Pondering Modenese

batgirl
batgirl
Oct 17, 2010, 8:58 AM |
5

There was in Italy a chess movement to rival that in Philidor's France, though by that time the Italian influence was almost finished. Around 1750, as Philidor was coming into prominence in France and England, a trio of chessplayers/writers sprung up in Modena, a town in northern Italy.  They've come to be known as the Modenese School.

The first of these was Domenico Ercole del Rio - born in 1718 and died in 1802.
Del Rio was a lawyer by profession. Because he published his first book, Sopra il Giuoco degli Scacchi Osservazione Pratiche d'Anonimo Autore Modenese, anonymously as the title suggests, he has been referred to as the Anonymous Modenese. His book was 110 pages and later expanded by his compatriot, Lolli.
Del Rio's other book, La Guerra degli Scacchi (The War of the Chessman) was only published in translation in 1984 by Christopher Becker.

 


 

Giambatista Lolli was born in Nonántola, near Modena in 1698 (he died in 1769). A reader of law by trade, he was the student and competitor of del Rio. He wrote Osservazioni Teorico-Pratiche Sopra il Giuoco degli Scacchi in 1763. This was a huge extension of del Rio's work filling 632 pages. The first part deals with openings, but all most half of the opening theory deals with the Italian game. The part dealing with endings was probably the best treatment to date, particularly in R+B vs B and Q vs B+B endgames.

Lolli's Mate

 




Lolli's Mate from an actual game

 

 

Domenico Lorenzo Ponziani - 1719 to 1796 - was a law lecturer and a priest whose book,  Il Giuoco Incomparabile degli Scacchi, 1769, deals with strategy as well as such openings as the Vienna game and the Ponziani gambit and countergambit.
Ponziani's chapter dealing with chess authors excited the interests of Baron Tasillo von Heydebrand und der Lasa and steered him towards his lifelong pursuit of historical research and book collecting.

The Modenese School advocated the open game, particularly the Italian game, favoring quick development above anything else. Del Rio had read Philidor's book and disagreed with his approach even to the point of including a criticism of Philidor's ideas in Lolli's book. Because of the type of open game that the Modenese School encouraged, they discounted Philidor's ideas of building a stronger center supported by pawns.

The Modenese School was the model for the players of the early 19th century. Quick in developing, quick in attacking, their combinative style set the benchmark for direct attacks on the king.

 

Well, so much for background.  Now for why I've been pondering these ancient players -

Philidor wrote his famous, and best-selling (it had gone through 70 editions by 1871 alone) Analyse du jeu des Échecs in which he examined, not just openings, but entire games giving his thought process throughout.  In this book Philidor gave his famous axion on page xii of the Preface:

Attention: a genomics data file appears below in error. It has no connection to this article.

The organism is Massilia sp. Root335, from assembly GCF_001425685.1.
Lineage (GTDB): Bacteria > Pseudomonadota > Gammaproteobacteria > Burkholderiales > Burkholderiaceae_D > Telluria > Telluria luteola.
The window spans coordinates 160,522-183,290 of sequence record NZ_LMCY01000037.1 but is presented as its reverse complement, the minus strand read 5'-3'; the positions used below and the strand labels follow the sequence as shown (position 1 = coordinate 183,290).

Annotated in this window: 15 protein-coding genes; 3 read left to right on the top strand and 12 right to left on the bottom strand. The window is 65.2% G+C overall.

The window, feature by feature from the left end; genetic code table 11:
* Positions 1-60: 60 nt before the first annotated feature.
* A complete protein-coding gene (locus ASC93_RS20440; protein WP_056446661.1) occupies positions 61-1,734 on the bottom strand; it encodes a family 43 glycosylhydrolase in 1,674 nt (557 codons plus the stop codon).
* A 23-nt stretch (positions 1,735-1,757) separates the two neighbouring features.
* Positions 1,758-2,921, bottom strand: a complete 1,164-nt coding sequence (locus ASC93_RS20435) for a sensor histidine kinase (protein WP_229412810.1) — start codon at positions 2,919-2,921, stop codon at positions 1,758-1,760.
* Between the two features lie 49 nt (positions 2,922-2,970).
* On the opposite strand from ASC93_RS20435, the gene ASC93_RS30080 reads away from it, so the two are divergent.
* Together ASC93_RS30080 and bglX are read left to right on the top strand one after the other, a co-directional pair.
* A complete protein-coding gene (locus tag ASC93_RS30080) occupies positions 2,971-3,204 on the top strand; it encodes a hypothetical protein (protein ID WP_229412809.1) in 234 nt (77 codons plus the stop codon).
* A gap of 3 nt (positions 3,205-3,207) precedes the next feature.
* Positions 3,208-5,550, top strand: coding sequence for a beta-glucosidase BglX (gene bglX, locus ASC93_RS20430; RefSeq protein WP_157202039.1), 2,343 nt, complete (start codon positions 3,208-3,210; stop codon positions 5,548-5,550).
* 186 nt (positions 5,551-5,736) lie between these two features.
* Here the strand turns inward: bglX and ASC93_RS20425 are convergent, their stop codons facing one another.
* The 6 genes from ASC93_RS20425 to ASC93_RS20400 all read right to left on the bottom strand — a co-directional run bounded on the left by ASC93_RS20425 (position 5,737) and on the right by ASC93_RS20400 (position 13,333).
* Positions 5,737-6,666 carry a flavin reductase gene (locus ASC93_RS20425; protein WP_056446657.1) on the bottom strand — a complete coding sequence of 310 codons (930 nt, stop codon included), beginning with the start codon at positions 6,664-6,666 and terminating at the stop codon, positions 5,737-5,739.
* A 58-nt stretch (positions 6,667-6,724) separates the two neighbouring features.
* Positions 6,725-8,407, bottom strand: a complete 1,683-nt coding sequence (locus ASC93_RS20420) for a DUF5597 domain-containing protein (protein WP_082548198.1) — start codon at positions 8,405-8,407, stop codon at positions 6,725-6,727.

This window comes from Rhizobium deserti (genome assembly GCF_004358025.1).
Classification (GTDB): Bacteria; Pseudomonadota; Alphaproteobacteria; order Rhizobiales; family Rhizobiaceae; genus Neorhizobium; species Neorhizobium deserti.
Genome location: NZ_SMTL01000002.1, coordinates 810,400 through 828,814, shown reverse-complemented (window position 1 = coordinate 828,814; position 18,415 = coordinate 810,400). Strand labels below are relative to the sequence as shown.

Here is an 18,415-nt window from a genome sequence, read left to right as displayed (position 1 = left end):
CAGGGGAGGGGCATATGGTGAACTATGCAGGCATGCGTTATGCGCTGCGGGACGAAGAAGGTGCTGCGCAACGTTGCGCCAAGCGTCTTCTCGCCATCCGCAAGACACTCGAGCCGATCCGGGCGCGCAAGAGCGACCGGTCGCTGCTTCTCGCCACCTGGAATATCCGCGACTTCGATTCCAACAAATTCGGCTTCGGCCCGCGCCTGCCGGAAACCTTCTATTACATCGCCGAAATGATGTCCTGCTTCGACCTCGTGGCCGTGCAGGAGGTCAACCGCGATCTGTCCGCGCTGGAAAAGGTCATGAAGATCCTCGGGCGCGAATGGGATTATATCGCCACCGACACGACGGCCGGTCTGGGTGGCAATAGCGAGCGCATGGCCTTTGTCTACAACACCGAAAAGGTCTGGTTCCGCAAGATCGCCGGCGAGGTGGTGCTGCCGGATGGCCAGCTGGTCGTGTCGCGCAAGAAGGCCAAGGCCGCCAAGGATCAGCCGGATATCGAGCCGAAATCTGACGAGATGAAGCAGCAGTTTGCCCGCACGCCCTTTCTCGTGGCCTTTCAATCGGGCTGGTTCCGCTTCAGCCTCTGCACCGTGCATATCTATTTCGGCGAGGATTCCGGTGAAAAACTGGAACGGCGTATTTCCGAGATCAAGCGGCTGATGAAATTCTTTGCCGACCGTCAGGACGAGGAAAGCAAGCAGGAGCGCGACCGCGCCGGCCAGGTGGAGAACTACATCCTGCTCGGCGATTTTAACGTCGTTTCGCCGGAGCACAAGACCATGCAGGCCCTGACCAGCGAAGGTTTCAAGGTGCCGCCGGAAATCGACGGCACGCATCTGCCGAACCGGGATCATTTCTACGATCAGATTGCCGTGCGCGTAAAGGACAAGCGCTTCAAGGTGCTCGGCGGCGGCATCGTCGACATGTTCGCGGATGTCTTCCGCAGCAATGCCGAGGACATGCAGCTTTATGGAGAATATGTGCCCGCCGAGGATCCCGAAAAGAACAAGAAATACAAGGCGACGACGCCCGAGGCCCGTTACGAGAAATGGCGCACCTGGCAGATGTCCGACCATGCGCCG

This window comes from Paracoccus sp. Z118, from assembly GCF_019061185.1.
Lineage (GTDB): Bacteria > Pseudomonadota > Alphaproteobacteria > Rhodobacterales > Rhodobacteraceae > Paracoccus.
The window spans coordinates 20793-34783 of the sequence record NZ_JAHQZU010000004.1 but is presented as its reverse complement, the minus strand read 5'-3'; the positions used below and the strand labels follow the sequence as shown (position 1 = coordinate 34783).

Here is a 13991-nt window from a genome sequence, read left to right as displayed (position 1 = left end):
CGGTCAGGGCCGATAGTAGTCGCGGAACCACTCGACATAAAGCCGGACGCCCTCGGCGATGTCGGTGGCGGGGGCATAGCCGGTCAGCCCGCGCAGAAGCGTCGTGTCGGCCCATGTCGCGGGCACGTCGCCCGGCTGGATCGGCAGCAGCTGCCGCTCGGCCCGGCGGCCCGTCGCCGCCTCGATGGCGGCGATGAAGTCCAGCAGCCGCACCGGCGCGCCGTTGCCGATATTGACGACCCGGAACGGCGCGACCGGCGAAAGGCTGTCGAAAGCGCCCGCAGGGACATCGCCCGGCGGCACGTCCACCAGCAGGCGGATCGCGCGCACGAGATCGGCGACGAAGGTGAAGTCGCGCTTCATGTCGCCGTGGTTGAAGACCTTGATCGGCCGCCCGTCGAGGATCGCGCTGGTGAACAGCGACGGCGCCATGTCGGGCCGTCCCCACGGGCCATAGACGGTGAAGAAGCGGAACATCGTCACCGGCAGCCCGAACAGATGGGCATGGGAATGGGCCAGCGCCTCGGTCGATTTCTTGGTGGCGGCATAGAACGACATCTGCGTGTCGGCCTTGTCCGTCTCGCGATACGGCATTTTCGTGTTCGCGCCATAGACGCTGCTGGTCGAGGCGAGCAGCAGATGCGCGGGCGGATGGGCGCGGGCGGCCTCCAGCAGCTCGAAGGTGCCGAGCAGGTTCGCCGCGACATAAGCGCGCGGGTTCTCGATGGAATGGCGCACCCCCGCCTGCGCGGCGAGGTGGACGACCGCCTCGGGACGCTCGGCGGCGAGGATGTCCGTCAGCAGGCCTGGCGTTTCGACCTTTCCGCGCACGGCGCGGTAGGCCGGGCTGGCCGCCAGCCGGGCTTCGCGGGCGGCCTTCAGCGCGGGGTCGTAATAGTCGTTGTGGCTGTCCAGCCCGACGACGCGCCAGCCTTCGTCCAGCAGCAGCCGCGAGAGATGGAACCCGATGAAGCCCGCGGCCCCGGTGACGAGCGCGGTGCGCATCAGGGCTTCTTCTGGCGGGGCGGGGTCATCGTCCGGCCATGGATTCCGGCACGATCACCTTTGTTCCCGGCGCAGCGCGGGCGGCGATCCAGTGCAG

Mon but principal est de me rendre recommandable par une nouveauté dont personne ne s'est avisé , ou peut - être: n'en a été capable ; c'est celle de bien jouer les Pions. Ils font l'ame des Echecs. Ce font eux uniquement qui forment l'attaque & la défenfe ; & de leur bon ou mauvais arrangement dépend entiérement le gain ou la perte de la Partie.

or from his 1749 English version:
My chief intention is to recommend myself to the public, by a novelty no one had thought of, or perhaps ever understood well. I mean how to play the Pawns. They are the very life of this game. They alone form the Attack and the Defence; on their good or bad situation depends the Gain or Loss of each Party.

Now, Philidor and his book became quite famous in his day and beyond, deep into the 19th century.  The works of the Modenese had less spectacular success and generally only among real aficionados despite the fact that they were generally more accurate and advocated the Calabrian style of chess commonly employed by the amateurs of that time and far easier to understand.  Part of the reason was that the players from Modena used the Italian rules, including free castling, that made some of what they wrote about useless to players from most other areas. The also focused on openings and endings, while Philidor did try to present games as a whole.

Yet for all Philidor's talk of pawns and position, the success of his book and the great popularity he enjoyed, very, very few players took his lessons to heart. Some, like Staunton, Wyvill, Szen and Paulsen, did seem to approach chess with an eye for position, often striving for closed positions and the slow crunching pawn play endorsed by Philidor, but most chess players, up to Steinitz, fell into the Romantic school endorsed by the Modenese.

It seems ironic that the mostly ignored Modenese seemed to have had far more practical influence than the highly popular Philidor for an entire century.